Assistive Technology: What You Need to Know Library


Assistive (also called adaptive) technologies are electronic solutions that enable people with disabilities to live independently. Blind persons can hear computer-screen text, and people with visual impairments can enlarge text, enabling independent reading. People who are unable to manipulate a mouse can enter data, and those who cannot physically hear a computer prompt can view prompts. There is also computer software that helps persons with learning differences see and hear the information displayed on the screen.

Staff should be aware that Microsoft’s Windows packages and Vista programs do come with accessibility attributes that can help some persons with moderate disabilities use computers. These accommodations can be found in the Microsoft Ease of Access Center include programs such as Sound Sentry which helps hearing-impaired people see audio computer cues while Sticky Keys enables key-combination commands, such as Ctrl-Alt-Delete, to be entered as individual key entries (useful for persons who have limited dexterity). Patrons with visual impairments or learning disabilities may find programs such as the “Magnifier” and “Narrator” helpful. There are many other programs that would be useful for a wide range of patrons with disabilities.

Libraries using Apple Mac computers should be aware that Apple also incorporates accessibility in all of their products. There is a wide range of tools available which will help people with learning, visual, hearing, and physical disabilities access information without any cost to the library.

Most libraries do not allow staff to access these programs. If a library does not have any assistive technologies, it may be necessary to allow access to these programs for staff and patrons.

In an ideal world all library budgets would allow the library to provide electronic access for all patrons with and without disabilities. However, since the world we work is reality based it does not allow us to purchase and or place everything. Therefore it is necessary to develop a plan that would allow the library to purchase the essential tools which will help the most people. It is also necessary to ensure that the staff is aware of available tools and trained to use them.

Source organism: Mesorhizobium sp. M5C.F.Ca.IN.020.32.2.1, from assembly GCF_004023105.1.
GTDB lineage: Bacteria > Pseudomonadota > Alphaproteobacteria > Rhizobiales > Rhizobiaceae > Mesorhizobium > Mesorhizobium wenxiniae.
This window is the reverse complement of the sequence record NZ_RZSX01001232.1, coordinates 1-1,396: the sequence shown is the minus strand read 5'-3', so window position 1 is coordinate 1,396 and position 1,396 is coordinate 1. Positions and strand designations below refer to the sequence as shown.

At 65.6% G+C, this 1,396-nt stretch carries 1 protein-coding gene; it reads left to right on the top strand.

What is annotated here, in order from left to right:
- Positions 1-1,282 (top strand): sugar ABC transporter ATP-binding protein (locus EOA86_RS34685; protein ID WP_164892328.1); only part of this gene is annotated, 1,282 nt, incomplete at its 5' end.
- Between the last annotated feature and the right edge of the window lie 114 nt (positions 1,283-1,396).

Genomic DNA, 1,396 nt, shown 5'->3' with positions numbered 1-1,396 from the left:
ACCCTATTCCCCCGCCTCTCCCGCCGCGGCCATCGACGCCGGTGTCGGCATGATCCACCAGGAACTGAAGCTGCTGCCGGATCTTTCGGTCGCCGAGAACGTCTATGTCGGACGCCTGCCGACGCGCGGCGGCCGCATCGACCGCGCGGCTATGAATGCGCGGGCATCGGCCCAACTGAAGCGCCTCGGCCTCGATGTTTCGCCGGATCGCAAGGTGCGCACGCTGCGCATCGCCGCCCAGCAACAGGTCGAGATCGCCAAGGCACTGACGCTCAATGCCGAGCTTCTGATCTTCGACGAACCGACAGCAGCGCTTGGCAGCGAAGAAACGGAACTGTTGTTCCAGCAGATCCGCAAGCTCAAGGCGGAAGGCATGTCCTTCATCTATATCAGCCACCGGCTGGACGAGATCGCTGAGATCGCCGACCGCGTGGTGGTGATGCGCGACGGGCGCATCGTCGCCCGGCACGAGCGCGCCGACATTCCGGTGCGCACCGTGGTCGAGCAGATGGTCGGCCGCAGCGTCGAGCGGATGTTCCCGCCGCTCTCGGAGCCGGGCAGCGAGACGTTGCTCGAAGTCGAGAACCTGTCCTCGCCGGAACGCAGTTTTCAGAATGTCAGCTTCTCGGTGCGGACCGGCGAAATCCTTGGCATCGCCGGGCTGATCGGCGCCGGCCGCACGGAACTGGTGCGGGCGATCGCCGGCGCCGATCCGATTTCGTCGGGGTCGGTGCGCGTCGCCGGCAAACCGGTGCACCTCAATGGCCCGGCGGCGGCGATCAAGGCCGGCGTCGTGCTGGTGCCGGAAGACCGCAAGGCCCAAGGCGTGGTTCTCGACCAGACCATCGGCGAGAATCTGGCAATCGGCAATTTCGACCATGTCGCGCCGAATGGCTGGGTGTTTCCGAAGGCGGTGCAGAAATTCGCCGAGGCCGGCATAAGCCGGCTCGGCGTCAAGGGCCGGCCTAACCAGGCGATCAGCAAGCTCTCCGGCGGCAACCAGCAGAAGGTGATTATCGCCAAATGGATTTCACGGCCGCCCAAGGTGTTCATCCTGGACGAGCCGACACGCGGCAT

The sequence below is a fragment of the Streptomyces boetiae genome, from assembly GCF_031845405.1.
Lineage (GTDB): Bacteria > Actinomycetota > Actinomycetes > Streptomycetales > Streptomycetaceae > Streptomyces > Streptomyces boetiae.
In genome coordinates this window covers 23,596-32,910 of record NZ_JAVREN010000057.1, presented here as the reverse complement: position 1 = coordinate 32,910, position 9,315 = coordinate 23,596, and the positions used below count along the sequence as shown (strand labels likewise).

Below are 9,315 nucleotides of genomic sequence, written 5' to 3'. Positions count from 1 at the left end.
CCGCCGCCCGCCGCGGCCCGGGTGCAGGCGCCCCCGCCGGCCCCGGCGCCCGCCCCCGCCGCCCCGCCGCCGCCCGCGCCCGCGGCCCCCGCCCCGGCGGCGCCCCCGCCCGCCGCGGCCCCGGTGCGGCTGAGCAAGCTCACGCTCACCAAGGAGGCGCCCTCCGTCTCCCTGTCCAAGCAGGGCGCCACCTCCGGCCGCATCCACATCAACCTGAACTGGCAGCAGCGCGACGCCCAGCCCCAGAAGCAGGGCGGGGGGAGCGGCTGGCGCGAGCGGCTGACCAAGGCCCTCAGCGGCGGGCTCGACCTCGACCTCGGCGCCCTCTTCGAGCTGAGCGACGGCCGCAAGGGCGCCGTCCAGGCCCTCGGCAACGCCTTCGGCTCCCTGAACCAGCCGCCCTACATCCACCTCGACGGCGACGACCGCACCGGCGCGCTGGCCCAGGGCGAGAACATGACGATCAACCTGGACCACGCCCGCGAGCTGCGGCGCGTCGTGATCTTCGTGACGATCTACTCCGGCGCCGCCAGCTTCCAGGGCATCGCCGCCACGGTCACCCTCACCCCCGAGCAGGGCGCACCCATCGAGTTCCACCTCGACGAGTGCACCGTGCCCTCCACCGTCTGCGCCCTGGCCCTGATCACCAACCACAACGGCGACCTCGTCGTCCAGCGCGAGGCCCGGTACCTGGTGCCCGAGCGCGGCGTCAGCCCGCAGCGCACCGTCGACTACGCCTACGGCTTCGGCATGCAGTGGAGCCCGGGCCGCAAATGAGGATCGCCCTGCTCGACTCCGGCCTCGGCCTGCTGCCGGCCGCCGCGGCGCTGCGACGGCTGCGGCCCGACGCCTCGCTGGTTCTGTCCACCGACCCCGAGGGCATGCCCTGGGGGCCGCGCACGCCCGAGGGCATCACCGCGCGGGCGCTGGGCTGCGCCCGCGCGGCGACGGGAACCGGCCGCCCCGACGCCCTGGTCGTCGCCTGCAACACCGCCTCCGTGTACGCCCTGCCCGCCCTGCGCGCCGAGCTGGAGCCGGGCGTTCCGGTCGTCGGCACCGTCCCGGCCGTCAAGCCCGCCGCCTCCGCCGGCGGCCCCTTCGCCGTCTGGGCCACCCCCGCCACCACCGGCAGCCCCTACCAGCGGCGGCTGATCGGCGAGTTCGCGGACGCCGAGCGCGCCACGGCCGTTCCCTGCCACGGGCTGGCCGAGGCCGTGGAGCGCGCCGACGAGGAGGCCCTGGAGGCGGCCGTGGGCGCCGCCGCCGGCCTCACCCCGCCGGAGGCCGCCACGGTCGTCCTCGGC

Tips for Assisting Patrons with Blindness or Visual Impairment

Specialized software programs and hardware for patrons who are blind or visually impaired enlarge displays on the monitor or read the material to the user through a speech synthesizer. They can also allow for speech input.

Some of the Most Common Hardware and Software Solutions

  • ZoomText Xtra screen-magnification software—this program allows patrons with low vision to access computer information by enlarging the screen display or tailoring the display to accommodate their disability.
  • JAWS screen reader—this program enables individuals who are blind or visually impaired to access the information on a computer screen through voice output.
  • Open Book text reader—helps those with low or no vision. Scans printed text and verbalizes the text via synthetic speech.
  • Duxbury Braille Translating Software—program that, like a word processor, allows users to type text, then translate it into Braille. A Braille embosser produces hardcopy.
  • Braille embosser—similar to a printer, an embosser will print Grade II Braille on paper, enabling patrons to create hardcopies of documents. If hard-copy Braille is not available, it enables users to save documents to a USB flash drive.